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Old 15-08-2022, 02:37   #1
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Acrylic portlight thickness.

Hi all,

Can anyone point me to guidelines on determining an appropriate acrylic thickness for home made portlights?

I feel like there should be some kind of formula involving area or maximum span.

Matt
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Old 15-08-2022, 03:44   #2
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Re: Acrylic portlight thickness.

Like most things boating... it depends, and maybe the CF member with that name can contribute as well.
I do not have a formula for that, but if there is one, the following variables should be in such formula:
1a. Strength of material. Note there are a lot of non-brand stuff around, ask for the specs! like UV protection etc.
1b. Polycarbonate or acrylic (the former is much stronger and is flexible)
2. Where is the window? in the hull,? needs to be as strong as the hull. In the cockpit? can be much thinner
3. Where on the boat is the window? Facing forward and close to the bow needs to be much stronger than on the stern facing aft
4. How big is the window? large unsupported surfaces needs to be much stronger then small little portholes
5. where does one sail? ie add in the worst possible weather /wave conditions you encounter. When day sailing on a small inland lake, windows can be fairly thin, when sailing in the roaring forties....... just a but more thickness is required

I do not think size of boat comes into it, except for when having portholes in the hull.
I do not think how it is fastened comes into it, but note that a larger window need a larger supporting surface!!!! I use 25 to 50 mm supporting surface.

You may want to check with other similar boats what they use. I mainly use acrylic for smallish windows 6 mm, and 10 or 12 mm for larger windows or facing forward. When using polycarbonate these sizes can be each 1 to 4 mm less, ie 4 or 5 mm for general use, and 6 to 10 mm for larger windows.

Buying it by the sheet makes it a lot cheaper!!! Or buy a sheet with an other boatie.... if you can both agree on thickness, colour and quality.
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Old 15-08-2022, 04:57   #3
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Re: Acrylic portlight thickness.

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Originally Posted by GILow View Post
Hi all,

Can anyone point me to guidelines on determining an appropriate acrylic thickness for home made portlights?

I feel like there should be some kind of formula involving area or maximum span.

Matt

Why are you considering acrylic? Surely tempered (toughened) glass is the way to go?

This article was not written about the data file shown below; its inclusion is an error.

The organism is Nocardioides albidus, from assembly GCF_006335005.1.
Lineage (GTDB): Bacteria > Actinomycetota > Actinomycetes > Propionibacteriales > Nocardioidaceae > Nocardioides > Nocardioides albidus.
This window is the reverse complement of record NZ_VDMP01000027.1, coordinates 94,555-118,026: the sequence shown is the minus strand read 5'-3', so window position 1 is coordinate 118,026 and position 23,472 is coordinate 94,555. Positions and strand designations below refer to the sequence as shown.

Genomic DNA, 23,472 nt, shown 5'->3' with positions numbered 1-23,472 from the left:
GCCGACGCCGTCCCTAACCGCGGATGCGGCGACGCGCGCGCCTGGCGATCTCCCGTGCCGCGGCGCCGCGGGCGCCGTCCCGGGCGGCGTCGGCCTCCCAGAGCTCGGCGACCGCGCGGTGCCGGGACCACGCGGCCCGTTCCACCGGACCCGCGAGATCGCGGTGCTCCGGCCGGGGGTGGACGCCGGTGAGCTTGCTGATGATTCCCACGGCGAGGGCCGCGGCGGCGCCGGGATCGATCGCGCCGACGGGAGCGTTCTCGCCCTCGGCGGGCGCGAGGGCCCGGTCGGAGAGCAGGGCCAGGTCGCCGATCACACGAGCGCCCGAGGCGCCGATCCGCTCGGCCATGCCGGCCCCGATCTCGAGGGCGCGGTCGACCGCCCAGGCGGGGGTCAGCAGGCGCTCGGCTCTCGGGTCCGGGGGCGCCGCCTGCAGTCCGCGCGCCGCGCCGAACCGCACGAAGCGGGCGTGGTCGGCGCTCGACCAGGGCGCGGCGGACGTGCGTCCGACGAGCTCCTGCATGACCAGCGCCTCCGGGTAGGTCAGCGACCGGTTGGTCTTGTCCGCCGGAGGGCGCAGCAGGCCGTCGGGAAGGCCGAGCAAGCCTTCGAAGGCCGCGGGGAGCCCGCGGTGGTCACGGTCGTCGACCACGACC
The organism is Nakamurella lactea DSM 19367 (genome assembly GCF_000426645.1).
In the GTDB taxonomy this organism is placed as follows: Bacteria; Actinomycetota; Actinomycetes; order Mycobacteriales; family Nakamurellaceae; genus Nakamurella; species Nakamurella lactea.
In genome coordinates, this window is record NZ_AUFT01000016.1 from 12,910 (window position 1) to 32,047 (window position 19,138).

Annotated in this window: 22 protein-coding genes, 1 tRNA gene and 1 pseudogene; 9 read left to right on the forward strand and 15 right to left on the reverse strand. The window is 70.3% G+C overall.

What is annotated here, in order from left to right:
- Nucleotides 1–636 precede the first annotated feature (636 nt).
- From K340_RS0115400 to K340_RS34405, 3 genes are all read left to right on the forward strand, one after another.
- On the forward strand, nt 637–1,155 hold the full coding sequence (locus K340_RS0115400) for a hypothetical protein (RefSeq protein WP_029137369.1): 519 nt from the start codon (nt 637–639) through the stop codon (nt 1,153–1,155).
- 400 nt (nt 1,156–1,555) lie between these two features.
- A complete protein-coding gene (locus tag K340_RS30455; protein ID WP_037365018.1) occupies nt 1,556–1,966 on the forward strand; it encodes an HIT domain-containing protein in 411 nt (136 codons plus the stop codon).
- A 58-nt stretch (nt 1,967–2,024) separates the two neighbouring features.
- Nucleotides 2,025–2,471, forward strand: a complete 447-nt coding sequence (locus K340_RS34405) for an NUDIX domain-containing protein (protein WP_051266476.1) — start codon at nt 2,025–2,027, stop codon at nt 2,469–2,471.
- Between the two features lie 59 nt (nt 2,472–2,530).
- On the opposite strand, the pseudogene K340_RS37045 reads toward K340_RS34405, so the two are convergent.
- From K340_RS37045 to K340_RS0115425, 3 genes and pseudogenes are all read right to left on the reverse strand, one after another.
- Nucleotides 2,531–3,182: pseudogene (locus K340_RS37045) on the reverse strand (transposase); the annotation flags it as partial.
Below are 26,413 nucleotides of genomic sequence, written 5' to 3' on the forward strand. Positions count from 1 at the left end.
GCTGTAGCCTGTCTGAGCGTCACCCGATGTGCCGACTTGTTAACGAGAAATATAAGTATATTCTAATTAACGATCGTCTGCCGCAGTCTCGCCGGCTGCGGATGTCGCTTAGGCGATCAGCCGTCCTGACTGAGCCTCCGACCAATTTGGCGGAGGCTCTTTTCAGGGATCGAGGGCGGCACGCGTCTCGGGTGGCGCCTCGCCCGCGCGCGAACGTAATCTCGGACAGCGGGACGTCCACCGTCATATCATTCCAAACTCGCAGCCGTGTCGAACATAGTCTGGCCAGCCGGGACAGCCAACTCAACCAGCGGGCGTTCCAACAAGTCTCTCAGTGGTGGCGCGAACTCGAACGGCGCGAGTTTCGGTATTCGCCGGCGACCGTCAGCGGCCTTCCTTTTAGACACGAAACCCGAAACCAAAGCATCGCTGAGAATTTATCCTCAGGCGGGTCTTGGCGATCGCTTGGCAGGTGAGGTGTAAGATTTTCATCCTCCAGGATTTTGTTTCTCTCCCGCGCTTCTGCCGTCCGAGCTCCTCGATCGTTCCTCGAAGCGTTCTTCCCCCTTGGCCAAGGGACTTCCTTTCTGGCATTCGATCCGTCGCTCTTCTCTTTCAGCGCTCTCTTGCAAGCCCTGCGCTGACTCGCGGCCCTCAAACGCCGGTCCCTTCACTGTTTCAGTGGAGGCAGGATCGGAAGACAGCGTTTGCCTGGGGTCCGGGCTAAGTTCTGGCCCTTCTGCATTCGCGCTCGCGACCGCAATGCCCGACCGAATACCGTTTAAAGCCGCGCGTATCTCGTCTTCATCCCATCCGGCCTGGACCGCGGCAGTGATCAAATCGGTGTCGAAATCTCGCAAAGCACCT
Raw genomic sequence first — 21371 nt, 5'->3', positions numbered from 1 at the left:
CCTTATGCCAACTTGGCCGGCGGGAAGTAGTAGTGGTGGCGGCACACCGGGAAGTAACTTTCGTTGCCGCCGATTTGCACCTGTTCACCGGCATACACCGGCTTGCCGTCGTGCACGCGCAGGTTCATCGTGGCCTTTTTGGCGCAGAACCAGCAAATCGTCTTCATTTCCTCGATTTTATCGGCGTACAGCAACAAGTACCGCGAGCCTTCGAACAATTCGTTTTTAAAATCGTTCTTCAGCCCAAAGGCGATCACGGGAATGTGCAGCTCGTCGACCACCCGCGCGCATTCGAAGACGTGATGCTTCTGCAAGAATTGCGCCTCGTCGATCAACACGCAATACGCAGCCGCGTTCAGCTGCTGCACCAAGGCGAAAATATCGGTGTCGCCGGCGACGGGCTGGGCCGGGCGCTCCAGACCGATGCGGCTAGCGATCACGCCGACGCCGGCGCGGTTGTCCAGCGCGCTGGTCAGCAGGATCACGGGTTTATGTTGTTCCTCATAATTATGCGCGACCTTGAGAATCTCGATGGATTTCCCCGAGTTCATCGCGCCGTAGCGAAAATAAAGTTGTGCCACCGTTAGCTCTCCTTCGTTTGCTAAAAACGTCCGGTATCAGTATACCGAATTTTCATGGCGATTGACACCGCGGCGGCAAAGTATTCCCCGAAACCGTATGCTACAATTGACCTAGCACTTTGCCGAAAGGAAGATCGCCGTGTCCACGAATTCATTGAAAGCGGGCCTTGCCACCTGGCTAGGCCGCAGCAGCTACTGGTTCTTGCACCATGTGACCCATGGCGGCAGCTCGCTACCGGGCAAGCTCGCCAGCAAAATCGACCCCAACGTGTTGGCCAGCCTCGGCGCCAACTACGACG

Quality yachts like Hallberg Rassy, Amel, Hylas, Bavaria have glass ports.
(Of course if you are working to a strict budget.......)

Glass portlights don't need frames but can be glued into position just as a car windscreen is.


DIY: Replacing Fixed Portlights
https://www.sailmagazine.com/diy/rep...xed-portlights

https://www.cruisersforum.com/forums...ic-147003.html
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Old 15-08-2022, 06:45   #4
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Re: Acrylic portlight thickness.

QUOTE: "Glass portlights don't need frames but can be glued into position just as a car windscreen is."

Whoa. I used to run a 25 ft. work boat with a tempered glass windshield mounted that way. Another user crossed a wake, took it on the bow, and spread the windshield all over the floor of the wheelhouse. I think clamping strips or an overlap are called for.
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Old 15-08-2022, 12:15   #5
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Re: Acrylic portlight thickness.

It has to be acrylic. That’s why I asked about acrylic, not glass.
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Old 15-08-2022, 12:47   #6
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Re: Acrylic portlight thickness.

If you’d like an aircraft style port no worries. I have the patern for a double glazed Marine port. It’s designed to adjust to size and then be 3D printed.
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Old 15-08-2022, 12:58   #7
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Re: Acrylic portlight thickness.

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If you’d like an aircraft style port no worries. I have the patern for a double glazed Marine port. It’s designed to adjust to size and then be 3D printed.


Thank you, but I’m going with the modern style external bolt on sort. It’s all about a quick fix at this stage.
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Old 15-08-2022, 13:07   #8
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Re: Acrylic portlight thickness.

When I made my port lights I bought the Acrylic sheet first 16mm and made SS frames to fit I don't know if there is a formula but I go for overkill. I also replaced some existing toughened glass ones with the same sheet but a few mods were required.
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Old 15-08-2022, 13:10   #9